#whylib – Why I became a librarian

April 4, 2014

#whylibI wish I could say it started with a burning desire or a lifelong passion or a journey that started in my childhood. But I can’t. Here’s my story: I went to college a year after graduating high school to study Musical Theater. I dropped out to live off the grid in the Appalachian Mountains. I spent my young adult life in the “job-of-the-month” club. I was a Camp Counselor, Shoe Repair person, Food Stamp Eligibility Specialist, Leather Fabricator, Front Desk Receptionist (newspaper office), Secretary, Fine Art Salesperson, Singer, Actress, Writer, Mat Cutter, Waitress, Live Sound Tech, Lighting Tech, Production Assistant and Studio Manager. When my son was born I re-enrolled in college and earned a B.S. in Commercial Music Recording and Production. I graduated when I was 33 years old. In November of 1994 my daughter was born. I was working as a Technical Liaison/Project Manager with a sports and entertainment marketing company. That job expected a high level of time commitment since our projects were usually staged on evenings and weekends when the rest of the world was out to play. During my maternity leave (a very, very short 6 weeks), I read an article in the Atlanta Journal/Constitution about how there were more jobs for media specialists than graduates to fill the positions. I didn’t know what a media specialist was but it sounded like something akin to what I was already doing. Plus, it was a school position so I’d have the same schedule as my daughter and her older brother. I began investigating, realized what the job entailed, got my paperwork together to enroll in Georgia State University’s graduate program, took the GRE, got accepted, and started that August. Now, it just so happened that I was visiting my dearest friend one day in May of 1995 and noticed a copy of The Jewish Times on her coffee table. While I waited for her to get ready to go out, I picked it up and skimmed the articles. When I got to the back page I noticed an ad for a Media Clerk at a nearby private school. I applied for the job and got it. When I told my boss I was leaving he said, “How much will it take for you to stay?” I replied that I was taking a pay cut to leave – and that was that. To say I was fortunate to be working in a library while I earned my degree is an immense understatement. I was able to go to class on Monday night and then come in on Tuesday and try things out under the supervision of a very willing school librarian. When I graduated, I was promoted to the Media Specialist position and stayed there until my daughter started kindergarten at which time I moved over to the public system in which she was enrolled. In fact, through an amazing sequence of circumstances, I ended up as the media specialist in her elementary school under the supervision of my son’s former principal. Being a library media specialist allows me to be creative. It allows me to explore. It allows my innate ADD to flourish because something is changing all the time. I love being a part of a child’s journey of self-discovery through reading and literature. I love hearing their stories and then connecting them to stories that resonate and change them. I love making bulletin boards and QR codes and book trailers and media displays and websites and videos. I hate to admit it but sometimes, when I need a brain break, I even love laminating (please don’t tell my teachers…) So… was it luck or divine intervention? I believe that if we open our eyes to possibilities, the universe conspires to place us where we need to be. My friends will tell you that whenever I’m ready to try something new I’ll say, “Let’s throw it out to the universe and see what happens!” I am exactly where I’m supposed to be and there is a deep level of satisfaction in being able to say that. I know that when my working life is over I will still be a librarian in my heart and soul. I’ll be the old lady in Barnes & Noble organizing the Teen Fiction section… Follow me! @sksgrigsby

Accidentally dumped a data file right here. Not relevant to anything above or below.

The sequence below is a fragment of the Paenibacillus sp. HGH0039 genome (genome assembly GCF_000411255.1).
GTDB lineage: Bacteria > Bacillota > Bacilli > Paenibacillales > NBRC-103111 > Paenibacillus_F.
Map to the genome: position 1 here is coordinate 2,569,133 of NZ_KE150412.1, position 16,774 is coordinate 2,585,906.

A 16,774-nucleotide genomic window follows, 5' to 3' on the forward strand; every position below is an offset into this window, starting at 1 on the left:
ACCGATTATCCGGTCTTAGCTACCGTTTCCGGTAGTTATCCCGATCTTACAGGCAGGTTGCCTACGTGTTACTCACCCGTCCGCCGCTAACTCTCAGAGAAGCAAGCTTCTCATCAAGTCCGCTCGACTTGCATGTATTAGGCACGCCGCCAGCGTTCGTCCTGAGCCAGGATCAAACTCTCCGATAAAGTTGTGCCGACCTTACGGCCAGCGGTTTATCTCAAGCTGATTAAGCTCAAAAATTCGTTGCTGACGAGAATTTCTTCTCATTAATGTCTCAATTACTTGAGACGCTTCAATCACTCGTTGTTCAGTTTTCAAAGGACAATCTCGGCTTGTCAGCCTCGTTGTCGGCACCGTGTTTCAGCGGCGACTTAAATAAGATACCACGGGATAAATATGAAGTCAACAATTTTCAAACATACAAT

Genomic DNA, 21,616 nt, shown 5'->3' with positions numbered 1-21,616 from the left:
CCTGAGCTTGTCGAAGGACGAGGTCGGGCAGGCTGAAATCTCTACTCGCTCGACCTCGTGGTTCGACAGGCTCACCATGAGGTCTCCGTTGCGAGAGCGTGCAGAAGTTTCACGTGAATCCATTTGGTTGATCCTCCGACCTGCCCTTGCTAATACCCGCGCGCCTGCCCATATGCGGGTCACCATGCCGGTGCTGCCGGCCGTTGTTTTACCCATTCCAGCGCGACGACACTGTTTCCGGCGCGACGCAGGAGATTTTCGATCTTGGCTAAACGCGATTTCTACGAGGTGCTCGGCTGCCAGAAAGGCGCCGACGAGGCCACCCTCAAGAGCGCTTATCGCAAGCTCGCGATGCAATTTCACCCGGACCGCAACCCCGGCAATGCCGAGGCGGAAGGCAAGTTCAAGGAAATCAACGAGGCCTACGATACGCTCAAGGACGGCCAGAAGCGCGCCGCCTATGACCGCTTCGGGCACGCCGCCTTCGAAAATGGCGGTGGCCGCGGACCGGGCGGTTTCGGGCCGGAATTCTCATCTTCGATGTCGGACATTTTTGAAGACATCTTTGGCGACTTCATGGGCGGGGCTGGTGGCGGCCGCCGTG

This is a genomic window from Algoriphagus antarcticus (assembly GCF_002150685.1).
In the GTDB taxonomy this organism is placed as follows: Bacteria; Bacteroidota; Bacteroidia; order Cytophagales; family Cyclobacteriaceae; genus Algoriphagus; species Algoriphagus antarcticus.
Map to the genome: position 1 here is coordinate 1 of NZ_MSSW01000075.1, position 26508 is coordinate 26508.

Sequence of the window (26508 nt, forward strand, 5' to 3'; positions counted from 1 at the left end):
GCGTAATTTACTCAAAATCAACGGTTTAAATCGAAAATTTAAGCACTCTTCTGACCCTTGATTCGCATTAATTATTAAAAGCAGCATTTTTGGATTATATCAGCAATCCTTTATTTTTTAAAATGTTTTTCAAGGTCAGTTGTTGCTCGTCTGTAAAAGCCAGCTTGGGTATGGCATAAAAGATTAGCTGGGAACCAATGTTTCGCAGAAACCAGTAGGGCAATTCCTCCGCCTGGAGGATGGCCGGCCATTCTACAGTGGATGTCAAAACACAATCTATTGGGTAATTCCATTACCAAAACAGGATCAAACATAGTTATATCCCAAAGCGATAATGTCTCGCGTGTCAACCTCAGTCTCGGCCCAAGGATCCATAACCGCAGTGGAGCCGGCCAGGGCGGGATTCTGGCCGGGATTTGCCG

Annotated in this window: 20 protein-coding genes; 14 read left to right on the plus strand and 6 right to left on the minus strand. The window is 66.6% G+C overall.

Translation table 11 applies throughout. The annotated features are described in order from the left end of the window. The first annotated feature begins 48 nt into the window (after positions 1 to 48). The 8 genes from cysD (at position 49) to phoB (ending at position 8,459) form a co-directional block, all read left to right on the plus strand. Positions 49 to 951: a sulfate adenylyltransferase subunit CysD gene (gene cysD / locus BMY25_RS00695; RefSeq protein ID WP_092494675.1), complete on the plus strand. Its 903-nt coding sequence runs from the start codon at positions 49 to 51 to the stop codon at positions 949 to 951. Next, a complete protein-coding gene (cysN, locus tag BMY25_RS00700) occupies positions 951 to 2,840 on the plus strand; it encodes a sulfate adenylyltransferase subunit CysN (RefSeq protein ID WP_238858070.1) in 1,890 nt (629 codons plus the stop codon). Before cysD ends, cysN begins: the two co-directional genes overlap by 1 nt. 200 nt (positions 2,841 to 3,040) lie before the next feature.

8 Powerful Extensions to Use on Google Spreadsheet

March 13, 2014

See on Scoop.itK-12 School Libraries

March 12, 2014
As I mentioned in an earlier post today , Google recently announced the introduction of add-ons to Google Docs and Spreadsheets. With these add-ons installed, users will have access to…

Susan Grigsby @sksgrigsby‘s insight:

This is a timely post for me as I just spent the morning trying to clean up a Google Form spreadsheet! Now I can download these add-ons and make my life so much easier! Hope you find them useful, too.

See on www.educatorstechnology.com

Winning Words Match Games – Fun & Free Vocabulary Games

March 13, 2014

See on Scoop.itK-12 School Libraries